It has turned out to be quite an eventful offseason for the Denver Nuggets. The team has brought in a new front office, head coach and now a new batch of players. The moves the new general manager Tim Connelly have made, for the most part, have been smart, savvy and sophisticated. Unfortunately, the same moves also signal the end of anything close to resembling contenders in Denver.
The franchise signed J.J. Hickson for the full veteran’s mid-level exception, a three-year deal worth $15 million. This comes after missing out on Andre Iguodala, just a few weeks after team vice-president Josh Kroenke stated that they were extremely confident that Iguodala would re-sign. Hickson was seventh in the league in double-doubles during the 2012-13 season and is just entering his prime, something that can’t be said for the 31-year-old Iguodala. Hickson is only 23 and a former first round draft pick with a lot of potential still waiting to be unlocked.
But there is a reason Iguodala will make $45 million versus Hickson’s $15 million. Iguodala is a dynamic two-way player and one of the best perimeter defenders in the game. Losing Iguodala and his 5.6 Win Shares is a painful loss to the team’s hopes of challenging this coming season.
There is a logic behind the Nuggets’ preference to pay Hickson $15 million over three years versus breaking the bank on Iguodala, the same reason that the team fired George Karl amid reported disagreements on how much to play Javale McGee and Evan Fournier. The team is playing for the future instead of the present, hoping young players will continue to grow and mature under new coach Brian Shaw.
In the latest offseason news, the Nuggets will receive Randy Foye in a sign-and-trade with the Utah Jazz and Golden State Warriors as part of Iguodala signing with the Warriors. Denver also receives a $9 million trade exception. Like the Hickson signing, this is a move for the future. Foye can act as a ball-handler and lessen the load on second-year guard Evan Fournier and rookie Erick Green. Fans of the team should be more excited about the trade exception coupled with all the young assets the team has accumulated as Foye is more of a step sideways than forward, especially compared with the highs of last season.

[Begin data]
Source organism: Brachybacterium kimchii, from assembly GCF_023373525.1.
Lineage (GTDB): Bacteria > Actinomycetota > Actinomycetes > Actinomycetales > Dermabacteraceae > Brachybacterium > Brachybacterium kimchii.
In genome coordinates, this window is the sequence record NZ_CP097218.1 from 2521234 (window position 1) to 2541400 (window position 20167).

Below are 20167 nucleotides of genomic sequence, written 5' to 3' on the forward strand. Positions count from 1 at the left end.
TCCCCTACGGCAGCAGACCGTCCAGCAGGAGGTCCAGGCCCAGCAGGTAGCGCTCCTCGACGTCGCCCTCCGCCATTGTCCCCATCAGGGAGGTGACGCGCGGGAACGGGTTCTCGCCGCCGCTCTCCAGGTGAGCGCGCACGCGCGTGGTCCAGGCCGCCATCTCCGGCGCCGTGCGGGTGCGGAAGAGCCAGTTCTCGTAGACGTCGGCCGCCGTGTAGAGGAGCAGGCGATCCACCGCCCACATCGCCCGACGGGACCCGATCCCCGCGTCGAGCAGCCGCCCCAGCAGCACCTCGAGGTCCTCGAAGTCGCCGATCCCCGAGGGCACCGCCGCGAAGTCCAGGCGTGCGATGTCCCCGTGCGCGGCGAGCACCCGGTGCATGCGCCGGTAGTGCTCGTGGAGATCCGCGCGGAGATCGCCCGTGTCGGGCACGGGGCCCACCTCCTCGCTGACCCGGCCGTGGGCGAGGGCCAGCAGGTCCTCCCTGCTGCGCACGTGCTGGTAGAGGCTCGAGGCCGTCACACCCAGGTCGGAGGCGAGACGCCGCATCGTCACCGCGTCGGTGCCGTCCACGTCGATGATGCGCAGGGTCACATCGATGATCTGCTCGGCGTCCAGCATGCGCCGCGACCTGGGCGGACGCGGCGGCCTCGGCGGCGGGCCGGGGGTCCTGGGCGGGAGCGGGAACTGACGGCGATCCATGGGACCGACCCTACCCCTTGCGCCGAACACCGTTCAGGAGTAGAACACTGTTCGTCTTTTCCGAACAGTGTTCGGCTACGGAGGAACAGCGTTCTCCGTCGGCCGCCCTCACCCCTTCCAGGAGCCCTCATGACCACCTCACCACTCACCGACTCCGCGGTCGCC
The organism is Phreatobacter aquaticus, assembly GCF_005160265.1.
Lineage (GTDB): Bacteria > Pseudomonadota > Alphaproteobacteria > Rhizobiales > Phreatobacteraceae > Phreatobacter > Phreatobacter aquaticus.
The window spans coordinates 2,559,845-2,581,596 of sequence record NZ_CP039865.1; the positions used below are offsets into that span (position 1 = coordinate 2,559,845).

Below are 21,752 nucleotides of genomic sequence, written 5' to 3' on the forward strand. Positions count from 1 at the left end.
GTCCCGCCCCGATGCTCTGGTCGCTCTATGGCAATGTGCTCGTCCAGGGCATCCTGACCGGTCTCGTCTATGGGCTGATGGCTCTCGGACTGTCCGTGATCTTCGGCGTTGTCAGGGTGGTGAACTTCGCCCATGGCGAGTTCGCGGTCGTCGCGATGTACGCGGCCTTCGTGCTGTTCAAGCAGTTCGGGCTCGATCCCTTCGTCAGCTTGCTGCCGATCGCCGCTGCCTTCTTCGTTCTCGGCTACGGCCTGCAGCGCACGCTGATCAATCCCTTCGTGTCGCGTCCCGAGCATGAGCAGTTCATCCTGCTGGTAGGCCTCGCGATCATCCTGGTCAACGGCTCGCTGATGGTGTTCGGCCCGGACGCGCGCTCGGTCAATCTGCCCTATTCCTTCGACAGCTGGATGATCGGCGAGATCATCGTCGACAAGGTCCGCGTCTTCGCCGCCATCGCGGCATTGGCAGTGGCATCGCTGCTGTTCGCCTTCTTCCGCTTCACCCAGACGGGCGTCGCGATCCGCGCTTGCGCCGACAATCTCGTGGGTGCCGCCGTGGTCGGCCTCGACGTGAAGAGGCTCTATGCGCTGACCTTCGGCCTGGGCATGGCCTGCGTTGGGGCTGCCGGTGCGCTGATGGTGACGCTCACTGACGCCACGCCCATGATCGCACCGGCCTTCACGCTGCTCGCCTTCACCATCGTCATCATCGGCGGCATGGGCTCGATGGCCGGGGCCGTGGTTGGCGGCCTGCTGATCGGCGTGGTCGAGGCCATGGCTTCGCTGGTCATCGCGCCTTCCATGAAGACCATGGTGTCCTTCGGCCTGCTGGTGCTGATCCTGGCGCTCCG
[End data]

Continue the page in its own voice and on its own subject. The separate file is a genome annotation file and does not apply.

There was always a question in Denver whether George Karl’s iteration of the Nuggets could actually contend. And judging by their actions this offseason, Kroenke and Connelly didn’t see the team as legitimate contenders, or even close to that. Time will tell if that assessment, of a team that won 57 games and snagged the third seed in a loaded Western Conference, is accurate. In a quick playoff exit, the team was handicapped by Danilo Gallinari’s absence, as well as nagging injuries to Ty Lawson and Kenneth Faried. It would have been nice to see what that core group, coupled with Iguodala and a hall of fame coach in Karl could have done together if healthy.
But the new management team is intent on re-tooling and reloading in for the future. They made a legitimate offer to Iguodala, but he saw the writing on the wall. The Nuggets will now probably be behind the Warriors and Rockets in terms of preseason expectations, especially considering that Gallinari’s injury will keep him out until December.
Golden State gives Iguodala the best chance to win now. It’s hard to blame him for recognizing that and making the move. Funny how one series can change everything. That leaves the Nuggets stuck in no-man’s land, probably battling for a playoff spot and far from being a real threat next year.
Tim Connelly and Josh Kroenke have put their stamp on the team already, and done so in an intelligent way. It will be up to their leadership to lift the team out of NBA purgatory. As for next season, Nuggets fans should still expect entertaining, fast-paced basketball. Coach Brian Shaw will obviously keep elements of Karl’s fast-paced system in place (he already said fans shouldn’t expect the triangle to make an appearance). Just don’t expect a true playoff contender because it’s clear that the guys in charge don’t.